44 storey London apartment block set for modular construction

44 storey London apartment block set for modular construction
44 storey London apartment block set for modular construction

A deal has been agreed to begin work on the world’s largest apartment towers built using modular construction.

The twin-tower scheme of build-to-rent flats in Croydon, London will on completion have 550 apartments.

Set at 101 George Street, it will comprise two towers at 44-storeys and 38-storeys.

Tide Construction is set to team with investors, Greystar, the US multi-family giant and investment company Henderson Park.

 44 storey London apartment block set for modular construction

The part-38, part 44-storey tower will reach 442ft, from nearly 1,500 modules, and take just 24 months to build.

Tide’s associate company Vision Modular Systems will build the scheme. VMS is one of the UK’s largest providers of volumetric construction modules, manufactured at its factory in Bedford.

Tide and Vision recently completed Apex House in Wembley, the tallest modular tower in Europe, for Scape. At 29 storeys the student development uses 679 modules for 580 student beds. It was built in less than 12 months.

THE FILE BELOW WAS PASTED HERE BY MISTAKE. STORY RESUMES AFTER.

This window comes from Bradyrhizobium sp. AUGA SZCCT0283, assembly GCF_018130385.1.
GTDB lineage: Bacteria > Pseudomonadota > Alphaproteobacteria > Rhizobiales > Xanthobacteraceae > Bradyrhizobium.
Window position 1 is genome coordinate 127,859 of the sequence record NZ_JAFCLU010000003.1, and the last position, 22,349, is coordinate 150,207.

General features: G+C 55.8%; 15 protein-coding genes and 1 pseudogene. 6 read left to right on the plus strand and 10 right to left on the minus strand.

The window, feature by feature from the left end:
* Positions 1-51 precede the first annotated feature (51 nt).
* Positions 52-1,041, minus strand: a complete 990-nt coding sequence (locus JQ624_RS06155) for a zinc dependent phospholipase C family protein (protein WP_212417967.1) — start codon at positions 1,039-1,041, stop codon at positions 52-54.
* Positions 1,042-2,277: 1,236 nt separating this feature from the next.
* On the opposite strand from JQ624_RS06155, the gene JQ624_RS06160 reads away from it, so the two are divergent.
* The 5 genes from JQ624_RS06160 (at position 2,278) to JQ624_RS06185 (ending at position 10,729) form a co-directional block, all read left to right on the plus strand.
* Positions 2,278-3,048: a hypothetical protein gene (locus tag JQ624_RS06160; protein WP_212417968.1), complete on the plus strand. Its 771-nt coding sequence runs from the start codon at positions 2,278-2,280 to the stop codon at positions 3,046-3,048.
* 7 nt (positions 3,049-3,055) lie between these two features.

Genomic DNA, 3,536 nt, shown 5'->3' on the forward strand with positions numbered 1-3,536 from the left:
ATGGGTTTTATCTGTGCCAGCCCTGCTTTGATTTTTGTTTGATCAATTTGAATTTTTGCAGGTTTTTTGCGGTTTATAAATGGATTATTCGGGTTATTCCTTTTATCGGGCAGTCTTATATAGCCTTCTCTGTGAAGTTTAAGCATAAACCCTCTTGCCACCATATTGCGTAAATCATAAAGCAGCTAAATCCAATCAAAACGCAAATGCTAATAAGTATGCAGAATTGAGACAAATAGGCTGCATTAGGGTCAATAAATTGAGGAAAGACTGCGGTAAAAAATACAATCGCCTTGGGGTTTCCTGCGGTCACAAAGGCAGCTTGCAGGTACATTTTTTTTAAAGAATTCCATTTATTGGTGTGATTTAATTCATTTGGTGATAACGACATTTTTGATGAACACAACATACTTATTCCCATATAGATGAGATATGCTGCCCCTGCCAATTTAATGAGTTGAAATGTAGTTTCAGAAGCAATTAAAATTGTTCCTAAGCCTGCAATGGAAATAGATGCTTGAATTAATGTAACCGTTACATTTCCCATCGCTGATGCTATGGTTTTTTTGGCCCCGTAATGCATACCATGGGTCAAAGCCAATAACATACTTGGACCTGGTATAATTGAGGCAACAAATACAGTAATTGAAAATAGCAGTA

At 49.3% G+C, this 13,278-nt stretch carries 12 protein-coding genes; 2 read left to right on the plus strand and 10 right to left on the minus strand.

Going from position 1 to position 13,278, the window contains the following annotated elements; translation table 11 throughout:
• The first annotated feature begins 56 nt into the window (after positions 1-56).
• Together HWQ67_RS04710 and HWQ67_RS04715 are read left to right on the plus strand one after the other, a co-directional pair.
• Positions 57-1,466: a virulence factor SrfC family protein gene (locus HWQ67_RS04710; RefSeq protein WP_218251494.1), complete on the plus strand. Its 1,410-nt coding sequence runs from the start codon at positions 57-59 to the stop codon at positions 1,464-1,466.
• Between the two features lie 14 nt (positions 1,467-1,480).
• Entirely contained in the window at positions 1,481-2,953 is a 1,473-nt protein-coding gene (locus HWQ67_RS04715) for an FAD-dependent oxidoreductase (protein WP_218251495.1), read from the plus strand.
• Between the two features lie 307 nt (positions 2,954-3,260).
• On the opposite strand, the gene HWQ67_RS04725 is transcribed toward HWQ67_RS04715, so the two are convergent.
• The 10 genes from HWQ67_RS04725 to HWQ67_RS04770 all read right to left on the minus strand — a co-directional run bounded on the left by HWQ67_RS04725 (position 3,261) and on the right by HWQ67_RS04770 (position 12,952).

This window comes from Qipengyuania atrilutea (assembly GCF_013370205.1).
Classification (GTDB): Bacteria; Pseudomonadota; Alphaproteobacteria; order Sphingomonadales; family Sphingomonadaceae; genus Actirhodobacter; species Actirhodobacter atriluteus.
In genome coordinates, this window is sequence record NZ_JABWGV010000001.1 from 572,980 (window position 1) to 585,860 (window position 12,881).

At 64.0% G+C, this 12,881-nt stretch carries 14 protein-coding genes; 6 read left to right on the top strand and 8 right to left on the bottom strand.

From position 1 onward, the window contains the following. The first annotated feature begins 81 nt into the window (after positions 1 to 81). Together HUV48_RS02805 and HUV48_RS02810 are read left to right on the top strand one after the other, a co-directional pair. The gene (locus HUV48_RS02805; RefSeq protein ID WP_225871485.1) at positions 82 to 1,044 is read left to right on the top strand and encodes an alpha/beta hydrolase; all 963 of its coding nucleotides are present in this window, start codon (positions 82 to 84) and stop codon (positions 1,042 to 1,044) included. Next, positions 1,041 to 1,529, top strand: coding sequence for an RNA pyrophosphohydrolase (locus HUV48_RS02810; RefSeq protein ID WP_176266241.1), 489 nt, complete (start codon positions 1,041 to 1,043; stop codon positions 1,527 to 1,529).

44 storey London apartment block set for modular construction

Simon Bayliss, managing partner at HTA, said the technological advances made in modular construction mean that projects of this size are possible in London.

"The towers at George Street show that choosing to go modular doesn’t mean you must sacrifice great design," he said. 

The towers scheme, drawn up by HT Design, will be worth over £150 million.

Presently, the tallest prefabricated building in the world is a 32-storey block in New York.

Tide is both a development and contracting company.

101 George Street is the fourth project Greystar and Tide Construction have delivered using modular construction and, once complete, will bring the total number of units the partnership has delivered in London to 1,700 units.

Modular construction is highly suited to rental developments as investors and operators can welcome residents into their homes sooner and open the revenue streams earlier.

Jonathan Chancellor

Jonathan Chancellor

Jonathan Chancellor is one of our authors. Jonathan has been writing about property since the early 1980s and is editor-at-large of Property Observer.

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London Apartment Block

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